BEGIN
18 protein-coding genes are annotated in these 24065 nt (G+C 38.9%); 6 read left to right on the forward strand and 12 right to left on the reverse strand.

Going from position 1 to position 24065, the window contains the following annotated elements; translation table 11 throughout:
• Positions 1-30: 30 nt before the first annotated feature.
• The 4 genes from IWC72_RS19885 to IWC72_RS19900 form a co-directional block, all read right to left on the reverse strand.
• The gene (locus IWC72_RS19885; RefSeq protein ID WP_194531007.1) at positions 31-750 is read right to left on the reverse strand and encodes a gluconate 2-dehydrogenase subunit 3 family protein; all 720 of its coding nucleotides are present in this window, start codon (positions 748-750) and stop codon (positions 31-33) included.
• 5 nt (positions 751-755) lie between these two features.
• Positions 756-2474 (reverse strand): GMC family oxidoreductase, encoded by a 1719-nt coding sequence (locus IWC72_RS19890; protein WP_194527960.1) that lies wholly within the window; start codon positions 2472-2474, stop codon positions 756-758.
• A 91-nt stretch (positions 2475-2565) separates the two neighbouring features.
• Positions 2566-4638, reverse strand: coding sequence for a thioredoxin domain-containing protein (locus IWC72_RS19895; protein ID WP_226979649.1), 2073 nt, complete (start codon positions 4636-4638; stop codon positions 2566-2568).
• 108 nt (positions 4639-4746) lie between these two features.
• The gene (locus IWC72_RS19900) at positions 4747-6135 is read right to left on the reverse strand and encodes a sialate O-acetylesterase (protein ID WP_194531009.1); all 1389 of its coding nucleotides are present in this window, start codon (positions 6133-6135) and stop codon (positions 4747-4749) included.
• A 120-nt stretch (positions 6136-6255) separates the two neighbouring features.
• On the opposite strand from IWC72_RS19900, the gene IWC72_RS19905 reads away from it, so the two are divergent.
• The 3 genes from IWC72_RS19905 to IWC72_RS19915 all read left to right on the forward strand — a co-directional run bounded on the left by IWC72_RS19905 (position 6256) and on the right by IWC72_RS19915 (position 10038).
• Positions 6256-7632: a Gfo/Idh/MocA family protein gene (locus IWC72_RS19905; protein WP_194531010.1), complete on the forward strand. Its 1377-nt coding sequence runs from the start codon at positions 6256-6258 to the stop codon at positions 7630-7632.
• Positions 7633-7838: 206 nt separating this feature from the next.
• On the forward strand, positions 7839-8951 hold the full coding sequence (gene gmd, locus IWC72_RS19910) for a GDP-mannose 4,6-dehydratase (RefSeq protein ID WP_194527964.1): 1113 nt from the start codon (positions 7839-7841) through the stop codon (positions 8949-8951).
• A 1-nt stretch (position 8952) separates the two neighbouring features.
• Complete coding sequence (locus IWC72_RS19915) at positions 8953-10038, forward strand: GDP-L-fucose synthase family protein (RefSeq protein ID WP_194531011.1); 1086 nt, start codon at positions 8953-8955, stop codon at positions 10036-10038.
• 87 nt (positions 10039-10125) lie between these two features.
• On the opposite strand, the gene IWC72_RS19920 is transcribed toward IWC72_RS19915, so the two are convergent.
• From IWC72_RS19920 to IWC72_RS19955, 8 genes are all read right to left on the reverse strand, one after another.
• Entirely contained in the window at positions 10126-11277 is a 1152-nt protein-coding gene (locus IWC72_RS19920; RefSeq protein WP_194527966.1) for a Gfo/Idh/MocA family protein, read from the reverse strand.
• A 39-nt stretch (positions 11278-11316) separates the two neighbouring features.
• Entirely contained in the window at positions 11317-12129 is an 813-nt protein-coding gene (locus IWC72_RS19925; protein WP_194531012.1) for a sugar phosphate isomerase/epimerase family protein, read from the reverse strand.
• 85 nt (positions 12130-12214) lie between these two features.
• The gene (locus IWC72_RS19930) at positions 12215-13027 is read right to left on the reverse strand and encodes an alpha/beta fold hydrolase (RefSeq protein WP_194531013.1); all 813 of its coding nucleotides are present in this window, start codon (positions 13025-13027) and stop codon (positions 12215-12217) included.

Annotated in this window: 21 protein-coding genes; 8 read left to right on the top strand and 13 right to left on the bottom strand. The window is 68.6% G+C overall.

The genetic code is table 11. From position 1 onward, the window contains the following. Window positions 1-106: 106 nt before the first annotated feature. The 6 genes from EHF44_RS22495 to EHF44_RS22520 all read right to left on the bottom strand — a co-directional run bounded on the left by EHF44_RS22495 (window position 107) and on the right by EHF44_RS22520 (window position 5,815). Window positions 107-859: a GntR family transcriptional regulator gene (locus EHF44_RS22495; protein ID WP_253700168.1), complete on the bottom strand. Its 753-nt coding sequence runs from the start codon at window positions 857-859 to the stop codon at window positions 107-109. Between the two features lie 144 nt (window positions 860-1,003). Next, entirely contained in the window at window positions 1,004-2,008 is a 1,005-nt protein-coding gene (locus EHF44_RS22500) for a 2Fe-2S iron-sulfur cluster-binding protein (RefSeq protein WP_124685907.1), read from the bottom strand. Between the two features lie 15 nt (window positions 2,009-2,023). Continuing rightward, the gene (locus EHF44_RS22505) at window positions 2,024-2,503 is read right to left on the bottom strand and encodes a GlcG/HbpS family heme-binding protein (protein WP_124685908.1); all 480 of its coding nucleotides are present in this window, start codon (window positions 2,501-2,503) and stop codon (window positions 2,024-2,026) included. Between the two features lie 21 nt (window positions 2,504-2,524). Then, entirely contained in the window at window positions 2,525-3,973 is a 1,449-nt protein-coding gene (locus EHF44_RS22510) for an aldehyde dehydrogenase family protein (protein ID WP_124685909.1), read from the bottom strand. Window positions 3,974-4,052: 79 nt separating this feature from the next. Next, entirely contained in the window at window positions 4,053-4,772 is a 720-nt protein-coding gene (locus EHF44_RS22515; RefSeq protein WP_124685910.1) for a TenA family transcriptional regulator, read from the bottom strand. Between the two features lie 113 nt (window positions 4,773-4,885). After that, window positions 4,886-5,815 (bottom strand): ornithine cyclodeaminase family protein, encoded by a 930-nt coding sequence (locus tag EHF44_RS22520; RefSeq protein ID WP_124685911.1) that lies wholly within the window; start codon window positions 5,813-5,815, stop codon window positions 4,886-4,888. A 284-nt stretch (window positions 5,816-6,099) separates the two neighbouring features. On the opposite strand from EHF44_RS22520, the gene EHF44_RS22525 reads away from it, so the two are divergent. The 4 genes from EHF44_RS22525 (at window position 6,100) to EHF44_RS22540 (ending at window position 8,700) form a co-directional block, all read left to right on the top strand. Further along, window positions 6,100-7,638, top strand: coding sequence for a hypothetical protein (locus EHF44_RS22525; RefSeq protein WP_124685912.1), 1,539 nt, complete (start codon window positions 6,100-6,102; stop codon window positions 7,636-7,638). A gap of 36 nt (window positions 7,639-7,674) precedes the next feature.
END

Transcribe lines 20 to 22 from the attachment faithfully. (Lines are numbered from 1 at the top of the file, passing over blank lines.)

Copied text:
• 87 nt (positions 10039-10125) lie between these two features.
• On the opposite strand, the gene IWC72_RS19920 is transcribed toward IWC72_RS19915, so the two are convergent.
• From IWC72_RS19920 to IWC72_RS19955, 8 genes are all read right to left on the reverse strand, one after another.